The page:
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As I stated last week, as both a Libertarian and a Constitutionalist, I believe in more liberty and freedom for individuals, as long as any individual does not infringe upon the rights of others, and I believe in less government.
Having more liberty and freedom comes with the burden of individual responsibility. This is true regarding personal health care, and the government of Alabama has for far too long inserted itself where it does not belong by restricting and controlling how people may choose to medically treat themselves.
For tens of thousands of years, we as humans have known how to grow our own foods, sew our own clothing, treat sickness with herbs, build shelters, and survive. Unfortunately for us who are here today, it has only taken two generations to all but erase those skills from humanity and make us as a society completely dependent upon, and at the mercy of, the mass-produced product supply-chain system.
There is nothing new about cannabis. According to genetic and archaeological evidence, cannabis was first domesticated about 12,000 years ago during the early Neolithic period.
The word “cannabis” is from the Greek word κάνναβις (kánnabis), which is derived from the original Scythian word for the plant. The plant has numerous positive uses, as a food source, for its fibers for clothing or rope, and accepted as a medicine up until the 1930s – when the State of Alabama decided to ban cannabis in 1931, mostly because of racial reasons. I admit, I am not a lawyer, but as a Constitutionalist I question where within our State Constitution that the State of Alabama derived the authority to ban a common plant? …But I digress.
On May 17, 2021, Alabama Gov. Kay Ivey signed into law Senate Bill 46, the “Darren Wesley ‘Ato’ Hall Compassion Act.” The bill allows the use of cannabis only by registered patients 19 years of age and older that have a physician’s recommendation for treatment for any of 15 qualifying conditions, including: autism spectrum disorder, cancer-related cachexia, nausea or vomiting, weight loss, chronic pain, Crohn’s disease, depression, epilepsy or a condition causing seizures, HIV/AIDS-related nausea or weight loss, panic disorder, Parkinson’s disease, persistent nausea, post-traumatic stress disorder (PTSD), sickle cell anemia, spasticity associated with multiple sclerosis or spinal cord injury, a terminal illness, Tourette’s Syndrome, or any condition causing chronic or intractable pain.
Alabama created The Alabama Medical Cannabis Commission to control legal cannabis within our state. Unfortunately, to date, almost two-and-a-half years later, the commission has failed to make legal medical cannabis available to even one patient, leaving those in need still subject to Alabama law, wherein first-time possession of personal amounts is a misdemeanor, punishable by up to a year in prison, a fine of up to $6,000 and a mandatory six-month driver’s license suspension. Repeat offenses and possession with intent to sell are considered felonies.
Three weeks ago, in a Montgomery Circuit Court, lawyers for the Alabama Medical Cannabis Commission agreed to once again pause the issuing of medical cannabis licenses while they negotiate with several cannabis companies who have filed lawsuits against the commission.
Those lawsuits are likely to result in what will amount to a process reset. This is what happens when you put together an ad hoc process to accommodate a billion-dollar industry.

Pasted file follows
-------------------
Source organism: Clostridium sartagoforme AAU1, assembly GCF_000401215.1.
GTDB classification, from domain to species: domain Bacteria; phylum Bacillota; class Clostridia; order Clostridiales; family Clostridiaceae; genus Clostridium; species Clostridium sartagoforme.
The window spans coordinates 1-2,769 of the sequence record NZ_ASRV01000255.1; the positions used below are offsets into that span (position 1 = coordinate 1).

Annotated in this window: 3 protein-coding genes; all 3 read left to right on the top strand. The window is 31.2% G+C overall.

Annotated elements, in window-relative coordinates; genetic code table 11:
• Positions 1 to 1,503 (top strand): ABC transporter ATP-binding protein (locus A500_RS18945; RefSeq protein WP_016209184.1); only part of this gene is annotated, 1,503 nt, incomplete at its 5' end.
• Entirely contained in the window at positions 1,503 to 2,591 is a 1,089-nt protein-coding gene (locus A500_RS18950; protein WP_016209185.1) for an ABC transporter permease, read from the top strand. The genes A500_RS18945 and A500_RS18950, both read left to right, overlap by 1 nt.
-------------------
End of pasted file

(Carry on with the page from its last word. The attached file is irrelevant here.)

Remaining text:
For the second time now, we are stopping the issuing of licenses after the AMCC has voted on companies to receive them. The first time it was because of flaws in the grading process. This time it is because of flaws in pretty much everything else.
Multiple lawsuits filed against the commission have exposed deep and troubling mistakes, unfairness and stupid decisions. It’s an embarrassment how the AMCC and its attorneys have botched this, and everyone seems to hold that opinion.
The hearing in Judge James Anderson’s court on August 28 was packed with lawyers, politicos and media. The conversations all contained the same phrase: “This is a mess.”
Even Judge Anderson, near the end of the proceedings, weighed in on the spectacle, telling the attorneys gathered that it was his understanding that Mississippi was six months behind Alabama in passing a medical cannabis law and is on the verge of starting to fill prescriptions.
We can’t even say, “Thank God for Mississippi,” in this case. A pointless hearing was held. Taxpayers wasted more money on a process that is about to enter its third attempt at doing the one thing it is supposed to do.
Should our state ever figure out how to pull its head-quarters out of its hind-quarters, new patients will be restricted to capsules; tablets; skin patches; tinctures; topical oils, gels and creams; suppositories or Nebulizers; and/or inhaler oils and liquids. But first, they have to apply online at https://alabamacannabis.org/medical for an Alabama Medical Marijuana Card and for a Telemedicine Pre-Registration consult, billable at $199 per 15 minutes, with a $99 option of a 30-minute session with a cannabis coach, and/or a $39 option to acquire digital access to their “Medical Marijuana 101” e-book.
All of this is before a patient ever gets their first prescription filled, for some yet-to-be determined hyper-inflated cost, for a medicine that literally any person with a green-thumb could grow as a houseplant and harvest what they needed for themselves, when they needed. But no, Alabama has decided that marijuana that can be smoked or vaped, or marijuana-infused edibles such as cookies and candies, or raw marijuana plant material shall remain illegal.
As President Ronald Reagan said in his 1981 inaugural address: “Government is not the solution to our problem; government is the problem.”